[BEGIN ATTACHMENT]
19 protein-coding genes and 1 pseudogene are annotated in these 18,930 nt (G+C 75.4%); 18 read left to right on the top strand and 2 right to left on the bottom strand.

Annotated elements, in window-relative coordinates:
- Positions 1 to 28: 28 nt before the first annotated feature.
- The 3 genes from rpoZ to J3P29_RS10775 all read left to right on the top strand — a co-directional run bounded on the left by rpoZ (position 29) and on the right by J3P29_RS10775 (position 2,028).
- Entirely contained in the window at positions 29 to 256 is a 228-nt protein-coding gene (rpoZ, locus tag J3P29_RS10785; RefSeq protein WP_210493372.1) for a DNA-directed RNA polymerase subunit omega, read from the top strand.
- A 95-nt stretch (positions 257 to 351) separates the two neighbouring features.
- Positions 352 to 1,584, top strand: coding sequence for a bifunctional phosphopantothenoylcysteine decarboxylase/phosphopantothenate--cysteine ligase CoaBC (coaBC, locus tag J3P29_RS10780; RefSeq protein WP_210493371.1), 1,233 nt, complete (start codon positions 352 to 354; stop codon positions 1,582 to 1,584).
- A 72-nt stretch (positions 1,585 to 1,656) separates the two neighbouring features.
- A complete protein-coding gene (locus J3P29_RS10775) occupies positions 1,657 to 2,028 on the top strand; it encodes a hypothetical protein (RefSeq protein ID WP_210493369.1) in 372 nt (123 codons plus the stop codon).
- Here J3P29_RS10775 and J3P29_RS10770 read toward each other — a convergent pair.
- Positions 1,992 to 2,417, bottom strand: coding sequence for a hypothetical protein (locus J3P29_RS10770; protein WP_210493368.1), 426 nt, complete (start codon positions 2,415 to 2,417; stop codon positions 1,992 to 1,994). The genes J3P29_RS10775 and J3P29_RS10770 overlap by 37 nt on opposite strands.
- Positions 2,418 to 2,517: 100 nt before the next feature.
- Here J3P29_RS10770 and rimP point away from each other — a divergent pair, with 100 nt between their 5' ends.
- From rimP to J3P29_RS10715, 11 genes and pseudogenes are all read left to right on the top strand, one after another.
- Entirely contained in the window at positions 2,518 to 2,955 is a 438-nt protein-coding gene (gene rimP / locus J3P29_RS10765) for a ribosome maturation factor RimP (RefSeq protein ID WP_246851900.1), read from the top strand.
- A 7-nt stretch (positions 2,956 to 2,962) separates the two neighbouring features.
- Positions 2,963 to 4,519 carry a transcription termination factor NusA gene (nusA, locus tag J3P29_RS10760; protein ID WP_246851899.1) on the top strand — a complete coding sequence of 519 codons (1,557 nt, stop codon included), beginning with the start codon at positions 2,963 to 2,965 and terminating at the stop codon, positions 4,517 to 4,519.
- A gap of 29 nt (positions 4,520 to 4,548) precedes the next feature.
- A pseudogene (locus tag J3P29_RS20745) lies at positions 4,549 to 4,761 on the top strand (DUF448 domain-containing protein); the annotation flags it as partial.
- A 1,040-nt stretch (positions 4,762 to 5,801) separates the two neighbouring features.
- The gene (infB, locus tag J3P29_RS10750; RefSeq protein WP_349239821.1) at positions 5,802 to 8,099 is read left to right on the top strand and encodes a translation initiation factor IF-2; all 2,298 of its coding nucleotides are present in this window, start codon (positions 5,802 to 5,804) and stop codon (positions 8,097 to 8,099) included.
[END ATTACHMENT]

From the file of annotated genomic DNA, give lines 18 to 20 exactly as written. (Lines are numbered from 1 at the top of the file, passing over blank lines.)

- A gap of 29 nt (positions 4,520 to 4,548) precedes the next feature.
- A pseudogene (locus tag J3P29_RS20745) lies at positions 4,549 to 4,761 on the top strand (DUF448 domain-containing protein); the annotation flags it as partial.
- A 1,040-nt stretch (positions 4,762 to 5,801) separates the two neighbouring features.